Typically when we think of living a sacramental life, we immediately think of the seven sacraments. While that is not wrong, we often miss a much larger sacramental experience that encompasses everything we do.
This is what Regis Martin, professor of theology at Franciscan University of Steubenville, sets out to correct in his latest book, Witness to Wonder: The World of Catholic Sacrament. Martin expertly lays out a much broader definition of sacrament that sees in all of God’s creation a “sign” that points to God’s truth, beauty and goodness.
The genius of Martin’s book is that he infuses it with beautiful poetry and explains the Catholic sacramental life using rich words, full of meaning. Far from a dry theological treatise, Martin lifts up the reader to greater heights with enchanting verse.
The description of the book from the publisher further explains the purpose of Martin’s book.
Regis Martin addresses the educated and orthodox Catholic who, while convinced of the abstract importance of the sacraments, may yet be wholly unaware of the sheer grandeur and sweep of the Church’s sacramental vision. For such people, the book aims at nothing less than to try and enrapture them for a world where wonder and delight are the staples of Catholic sacramental life.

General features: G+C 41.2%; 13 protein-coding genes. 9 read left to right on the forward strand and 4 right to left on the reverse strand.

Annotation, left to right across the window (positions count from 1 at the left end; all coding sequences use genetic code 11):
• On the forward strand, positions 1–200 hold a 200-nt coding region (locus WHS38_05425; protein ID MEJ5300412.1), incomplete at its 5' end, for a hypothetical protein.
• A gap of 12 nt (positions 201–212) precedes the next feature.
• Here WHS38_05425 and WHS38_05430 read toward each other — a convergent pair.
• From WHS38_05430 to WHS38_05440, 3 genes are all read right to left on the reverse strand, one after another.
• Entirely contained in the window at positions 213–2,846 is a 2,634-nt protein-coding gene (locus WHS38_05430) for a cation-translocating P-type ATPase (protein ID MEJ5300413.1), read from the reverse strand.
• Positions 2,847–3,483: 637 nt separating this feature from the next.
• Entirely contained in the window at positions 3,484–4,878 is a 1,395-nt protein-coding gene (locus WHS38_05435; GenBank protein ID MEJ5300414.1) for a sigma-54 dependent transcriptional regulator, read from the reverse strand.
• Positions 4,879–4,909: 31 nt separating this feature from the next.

Author Mike Aquilina provides his own endorsement of the book, which perfectly summarizes my own initial thoughts.
“Read this book and see your Church and your world—perhaps for the first time—through the eyes of a poet. Regis Martin is the one voice that can startle us out of our ‘endemic ennui’ and into astonishment at the beauty of it all. This is the Catholic Thing our culture’s been missing for at least a generation.” —Mike Aquilina
In the end, Martin’s book aims at broadening one’s sense of wonder at the world around them, while reminding them of the beauty inherent in the Church’s liturgy. It is a book that combines an appreciation of creation, while also recognizing the primacy of the Church’s sacraments in the life of grace. It is a great book for those who were baptized at the Easter Vigil this past year, as well as the lifelong Catholic who has slipped into the mindset of “going through the motions” at Mass and in life.
It is a great book, one that was expertly written by Martin, who is a master both with theology and the English language.